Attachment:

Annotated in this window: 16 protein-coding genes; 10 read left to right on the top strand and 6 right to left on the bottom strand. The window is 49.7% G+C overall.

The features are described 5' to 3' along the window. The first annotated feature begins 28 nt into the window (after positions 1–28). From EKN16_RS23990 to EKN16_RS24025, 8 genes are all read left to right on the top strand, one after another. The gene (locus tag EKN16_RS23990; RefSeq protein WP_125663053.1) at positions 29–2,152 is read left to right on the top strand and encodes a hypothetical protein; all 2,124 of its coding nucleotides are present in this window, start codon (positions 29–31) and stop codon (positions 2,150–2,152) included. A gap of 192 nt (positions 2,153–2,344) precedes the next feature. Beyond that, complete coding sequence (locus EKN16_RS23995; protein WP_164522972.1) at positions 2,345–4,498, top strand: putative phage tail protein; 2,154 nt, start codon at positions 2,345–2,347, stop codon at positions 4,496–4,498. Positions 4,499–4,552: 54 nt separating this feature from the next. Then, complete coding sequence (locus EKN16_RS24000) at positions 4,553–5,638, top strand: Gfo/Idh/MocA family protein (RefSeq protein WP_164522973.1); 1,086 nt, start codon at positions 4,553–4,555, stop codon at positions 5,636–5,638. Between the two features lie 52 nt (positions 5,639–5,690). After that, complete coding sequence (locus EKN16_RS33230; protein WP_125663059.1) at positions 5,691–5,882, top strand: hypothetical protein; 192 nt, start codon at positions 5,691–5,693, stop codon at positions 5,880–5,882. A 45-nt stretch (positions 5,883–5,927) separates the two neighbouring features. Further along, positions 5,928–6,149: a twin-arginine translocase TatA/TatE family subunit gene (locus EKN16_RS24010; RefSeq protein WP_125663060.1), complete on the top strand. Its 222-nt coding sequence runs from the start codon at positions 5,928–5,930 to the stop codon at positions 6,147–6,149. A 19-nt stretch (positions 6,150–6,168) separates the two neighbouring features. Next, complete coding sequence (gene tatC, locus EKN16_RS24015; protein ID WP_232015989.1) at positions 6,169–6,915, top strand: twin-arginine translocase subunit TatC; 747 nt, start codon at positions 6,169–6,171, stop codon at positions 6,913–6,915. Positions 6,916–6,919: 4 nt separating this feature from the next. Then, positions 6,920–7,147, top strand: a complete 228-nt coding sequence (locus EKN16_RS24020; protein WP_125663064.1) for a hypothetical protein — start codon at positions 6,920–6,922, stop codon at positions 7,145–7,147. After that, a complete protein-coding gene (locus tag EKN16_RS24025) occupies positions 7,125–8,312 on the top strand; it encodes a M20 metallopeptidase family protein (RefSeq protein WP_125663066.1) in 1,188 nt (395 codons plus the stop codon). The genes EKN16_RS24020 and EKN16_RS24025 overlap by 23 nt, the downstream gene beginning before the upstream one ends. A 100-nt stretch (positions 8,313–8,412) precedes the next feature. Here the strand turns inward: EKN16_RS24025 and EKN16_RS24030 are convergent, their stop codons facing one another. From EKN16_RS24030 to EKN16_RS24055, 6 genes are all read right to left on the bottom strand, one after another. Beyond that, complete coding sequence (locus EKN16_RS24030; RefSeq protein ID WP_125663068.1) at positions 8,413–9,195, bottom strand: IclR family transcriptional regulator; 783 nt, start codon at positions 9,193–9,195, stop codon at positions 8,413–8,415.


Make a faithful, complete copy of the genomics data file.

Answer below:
Annotated in this window: 16 protein-coding genes; 10 read left to right on the top strand and 6 right to left on the bottom strand. The window is 49.7% G+C overall.

The features are described 5' to 3' along the window. The first annotated feature begins 28 nt into the window (after positions 1–28). From EKN16_RS23990 to EKN16_RS24025, 8 genes are all read left to right on the top strand, one after another. The gene (locus tag EKN16_RS23990; RefSeq protein WP_125663053.1) at positions 29–2,152 is read left to right on the top strand and encodes a hypothetical protein; all 2,124 of its coding nucleotides are present in this window, start codon (positions 29–31) and stop codon (positions 2,150–2,152) included. A gap of 192 nt (positions 2,153–2,344) precedes the next feature. Beyond that, complete coding sequence (locus EKN16_RS23995; protein WP_164522972.1) at positions 2,345–4,498, top strand: putative phage tail protein; 2,154 nt, start codon at positions 2,345–2,347, stop codon at positions 4,496–4,498. Positions 4,499–4,552: 54 nt separating this feature from the next. Then, complete coding sequence (locus EKN16_RS24000) at positions 4,553–5,638, top strand: Gfo/Idh/MocA family protein (RefSeq protein WP_164522973.1); 1,086 nt, start codon at positions 4,553–4,555, stop codon at positions 5,636–5,638. Between the two features lie 52 nt (positions 5,639–5,690). After that, complete coding sequence (locus EKN16_RS33230; protein WP_125663059.1) at positions 5,691–5,882, top strand: hypothetical protein; 192 nt, start codon at positions 5,691–5,693, stop codon at positions 5,880–5,882. A 45-nt stretch (positions 5,883–5,927) separates the two neighbouring features. Further along, positions 5,928–6,149: a twin-arginine translocase TatA/TatE family subunit gene (locus EKN16_RS24010; RefSeq protein WP_125663060.1), complete on the top strand. Its 222-nt coding sequence runs from the start codon at positions 5,928–5,930 to the stop codon at positions 6,147–6,149. A 19-nt stretch (positions 6,150–6,168) separates the two neighbouring features. Next, complete coding sequence (gene tatC, locus EKN16_RS24015; protein ID WP_232015989.1) at positions 6,169–6,915, top strand: twin-arginine translocase subunit TatC; 747 nt, start codon at positions 6,169–6,171, stop codon at positions 6,913–6,915. Positions 6,916–6,919: 4 nt separating this feature from the next. Then, positions 6,920–7,147, top strand: a complete 228-nt coding sequence (locus EKN16_RS24020; protein WP_125663064.1) for a hypothetical protein — start codon at positions 6,920–6,922, stop codon at positions 7,145–7,147. After that, a complete protein-coding gene (locus tag EKN16_RS24025) occupies positions 7,125–8,312 on the top strand; it encodes a M20 metallopeptidase family protein (RefSeq protein WP_125663066.1) in 1,188 nt (395 codons plus the stop codon). The genes EKN16_RS24020 and EKN16_RS24025 overlap by 23 nt, the downstream gene beginning before the upstream one ends. A 100-nt stretch (positions 8,313–8,412) precedes the next feature. Here the strand turns inward: EKN16_RS24025 and EKN16_RS24030 are convergent, their stop codons facing one another. From EKN16_RS24030 to EKN16_RS24055, 6 genes are all read right to left on the bottom strand, one after another. Beyond that, complete coding sequence (locus EKN16_RS24030; RefSeq protein ID WP_125663068.1) at positions 8,413–9,195, bottom strand: IclR family transcriptional regulator; 783 nt, start codon at positions 9,193–9,195, stop codon at positions 8,413–8,415.